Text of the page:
public Dictionary<string, object> Properties { get; set; }

And here's the code I used to test the implementation:

class Program {
    static void Main(string[] args) {
        MyObject test = new MyObject();
        test.Properties = new Dictionary<string, object>() { { "int", 15 }, { "string", "hi" }, { "number", 7 } };
        Print("Original:", test);

        string json = JsonConvert.SerializeObject(test);
        Console.WriteLine("JSON:\n{0}\n", json);

        MyObject parsed = JsonConvert.DeserializeObject<MyObject>(json);
        Print("Deserialized:", parsed);

    private static void Print(string heading, MyObject obj) {
        foreach (var kvp in obj.Properties)
            Console.WriteLine("{0} = {1} of {2}", kvp.Key, kvp.Value, kvp.Value.GetType().Name);

Without the converter, the result would be:

int = 15 of Int64
string = hi of String
number = 7 of Int64

and with the converter it is:

int = 15 of Int32
string = hi of String
number = 7 of Int32
share|improve this answer
What a totally awesome answer. The Int32Converter class is exactly what I was looking for. I'm not going to use it since I've changed how I do these things, but at the time this would have been the perfect answer. :) – Mithon Mar 9 '12 at 9:26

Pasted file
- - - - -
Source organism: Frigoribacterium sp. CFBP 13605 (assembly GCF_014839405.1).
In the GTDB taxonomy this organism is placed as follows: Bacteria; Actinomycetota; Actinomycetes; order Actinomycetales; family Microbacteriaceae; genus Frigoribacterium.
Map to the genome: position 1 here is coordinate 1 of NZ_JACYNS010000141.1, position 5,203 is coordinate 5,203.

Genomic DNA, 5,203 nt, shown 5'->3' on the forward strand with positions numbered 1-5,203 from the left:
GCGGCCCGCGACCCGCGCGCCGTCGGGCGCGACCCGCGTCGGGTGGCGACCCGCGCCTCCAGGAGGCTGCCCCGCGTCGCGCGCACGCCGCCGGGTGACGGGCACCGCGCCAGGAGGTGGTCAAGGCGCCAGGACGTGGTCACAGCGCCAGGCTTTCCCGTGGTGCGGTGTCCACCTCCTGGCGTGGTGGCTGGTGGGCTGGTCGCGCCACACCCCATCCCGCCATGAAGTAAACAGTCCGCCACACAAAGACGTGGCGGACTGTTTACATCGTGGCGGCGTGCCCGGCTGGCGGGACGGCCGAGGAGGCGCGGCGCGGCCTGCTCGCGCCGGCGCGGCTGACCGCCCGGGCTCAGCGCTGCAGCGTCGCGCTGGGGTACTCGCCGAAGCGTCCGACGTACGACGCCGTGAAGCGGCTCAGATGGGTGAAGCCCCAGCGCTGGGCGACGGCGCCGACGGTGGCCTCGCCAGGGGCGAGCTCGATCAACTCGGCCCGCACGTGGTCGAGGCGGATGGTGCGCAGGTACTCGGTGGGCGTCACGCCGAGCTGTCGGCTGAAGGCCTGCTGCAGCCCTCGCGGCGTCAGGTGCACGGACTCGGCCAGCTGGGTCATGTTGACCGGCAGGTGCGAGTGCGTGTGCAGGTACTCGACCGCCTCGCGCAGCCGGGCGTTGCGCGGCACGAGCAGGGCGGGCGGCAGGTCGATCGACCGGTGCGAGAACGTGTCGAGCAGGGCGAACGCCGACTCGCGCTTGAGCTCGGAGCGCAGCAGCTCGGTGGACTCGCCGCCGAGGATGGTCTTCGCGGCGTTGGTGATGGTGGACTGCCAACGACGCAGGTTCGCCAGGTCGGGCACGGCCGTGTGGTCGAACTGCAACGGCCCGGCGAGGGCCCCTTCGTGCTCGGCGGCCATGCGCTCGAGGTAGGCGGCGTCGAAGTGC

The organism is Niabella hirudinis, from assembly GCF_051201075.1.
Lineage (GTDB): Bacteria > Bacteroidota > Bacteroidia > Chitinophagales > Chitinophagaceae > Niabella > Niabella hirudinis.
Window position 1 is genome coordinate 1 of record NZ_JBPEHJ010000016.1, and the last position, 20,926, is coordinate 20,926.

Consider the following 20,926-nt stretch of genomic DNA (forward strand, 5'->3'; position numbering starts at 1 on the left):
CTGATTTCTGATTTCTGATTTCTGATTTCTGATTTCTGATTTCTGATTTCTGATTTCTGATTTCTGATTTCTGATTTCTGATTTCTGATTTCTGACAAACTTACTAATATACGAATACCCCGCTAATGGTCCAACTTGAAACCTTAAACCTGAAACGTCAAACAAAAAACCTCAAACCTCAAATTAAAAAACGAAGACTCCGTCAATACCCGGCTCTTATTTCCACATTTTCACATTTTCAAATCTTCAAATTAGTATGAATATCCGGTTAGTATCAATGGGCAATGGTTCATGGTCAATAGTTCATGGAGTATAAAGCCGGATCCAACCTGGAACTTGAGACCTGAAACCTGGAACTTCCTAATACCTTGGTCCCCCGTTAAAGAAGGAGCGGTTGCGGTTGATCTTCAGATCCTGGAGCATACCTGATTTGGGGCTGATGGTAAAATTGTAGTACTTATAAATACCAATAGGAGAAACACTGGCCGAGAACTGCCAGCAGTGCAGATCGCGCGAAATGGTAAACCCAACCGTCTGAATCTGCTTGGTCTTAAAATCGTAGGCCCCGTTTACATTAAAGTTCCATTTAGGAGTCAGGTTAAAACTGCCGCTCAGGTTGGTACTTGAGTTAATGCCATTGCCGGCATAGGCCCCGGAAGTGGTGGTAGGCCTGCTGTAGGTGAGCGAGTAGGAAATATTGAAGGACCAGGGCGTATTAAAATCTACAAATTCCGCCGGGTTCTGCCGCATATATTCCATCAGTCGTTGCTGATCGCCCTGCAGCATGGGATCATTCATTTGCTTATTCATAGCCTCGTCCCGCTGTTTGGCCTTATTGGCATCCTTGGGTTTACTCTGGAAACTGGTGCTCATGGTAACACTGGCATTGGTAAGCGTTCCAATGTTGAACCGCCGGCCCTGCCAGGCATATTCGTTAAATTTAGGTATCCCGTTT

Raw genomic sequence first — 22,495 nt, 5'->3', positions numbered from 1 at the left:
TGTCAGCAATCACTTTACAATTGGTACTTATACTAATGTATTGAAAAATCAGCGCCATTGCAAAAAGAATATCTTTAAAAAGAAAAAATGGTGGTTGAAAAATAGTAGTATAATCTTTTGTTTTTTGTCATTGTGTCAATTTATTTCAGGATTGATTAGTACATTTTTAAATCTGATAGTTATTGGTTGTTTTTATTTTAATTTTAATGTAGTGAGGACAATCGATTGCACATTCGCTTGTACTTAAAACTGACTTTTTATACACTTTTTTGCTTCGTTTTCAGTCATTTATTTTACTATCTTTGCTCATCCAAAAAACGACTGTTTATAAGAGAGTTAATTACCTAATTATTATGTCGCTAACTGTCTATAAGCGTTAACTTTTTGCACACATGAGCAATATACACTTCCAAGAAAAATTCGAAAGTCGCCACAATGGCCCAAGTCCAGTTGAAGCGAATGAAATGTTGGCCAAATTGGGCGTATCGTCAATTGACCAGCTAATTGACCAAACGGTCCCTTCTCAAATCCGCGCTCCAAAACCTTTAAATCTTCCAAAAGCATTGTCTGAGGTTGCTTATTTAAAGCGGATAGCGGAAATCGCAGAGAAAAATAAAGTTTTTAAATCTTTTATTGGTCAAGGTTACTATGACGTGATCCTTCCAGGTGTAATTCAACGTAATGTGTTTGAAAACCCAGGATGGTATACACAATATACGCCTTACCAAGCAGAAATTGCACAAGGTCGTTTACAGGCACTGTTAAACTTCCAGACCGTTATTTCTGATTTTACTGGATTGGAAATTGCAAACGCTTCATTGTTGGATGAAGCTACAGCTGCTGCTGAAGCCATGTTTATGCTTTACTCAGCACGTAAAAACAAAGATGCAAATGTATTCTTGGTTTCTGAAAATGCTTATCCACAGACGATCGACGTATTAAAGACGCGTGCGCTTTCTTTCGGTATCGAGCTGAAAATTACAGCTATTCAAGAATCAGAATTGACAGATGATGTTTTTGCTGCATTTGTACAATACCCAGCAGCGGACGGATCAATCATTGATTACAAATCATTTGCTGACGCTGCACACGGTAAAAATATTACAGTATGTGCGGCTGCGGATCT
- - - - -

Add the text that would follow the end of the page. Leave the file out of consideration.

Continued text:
This is working fine when you have integer values in the dictionary. However, if you have integer values in the objects in the dictionary than it doesn't work. Any suggestions for this please? Works if Dictionary has { {"First" , 1}, {"Second", 2} } Doesn't work if Dictionary has { {"First", {Age: "1"}}, {"Second", {Age: "2"}} – Hamid Shahid Nov 26 '14 at 13:51
@HamidShahid depends on how you de-serialize. If you own the object in the Dictionary (the one with the Age field), you can write a converter for it instead of for the dictionary. However if you're dealing with various different objects I wouldn't recommend it. You could create a generic numeric converter like here. Keep in mind that my answer is pretty old by now and there may be a built-in solution by now. – enzi Nov 26 '14 at 14:50
@HamidShahid I haven't found anything builtin yet, but inspired by this answer I wrote a more generalized converter on a similar question that may take care of your problem -- the important part is checking if type is Object so the converter will apply. – drzaus Feb 26 '15 at 18:02


   var variable = Convert.ToInt32(object) 

Iterate the Dictionary<string,object> once and rewrite its object with this Int32, or do the Int32 conversion each time you read the object.

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I'm accepting Enzi's answer since it's what I was asking for.

However, since then I've changed my strategy.

Right now I'm deserializing to a ChangeSet<T> which instead of the dictionary has a strongly typed Entity (T) object with the changes. It also has a List<string> with the property names of the properties that was present in the incoming json. I then populate that list during deserialization using a custom MediaFormatter. That way I get a strongly typed object and correct deserialization of all properties, and I know from the list what properties I should set on my collection of T when I want to do my batch operation.

This way I basically use my entities as DTO's without having to have a myriad of different DTO's for different batch operations. Is pretty sleek if I do say so myself. :)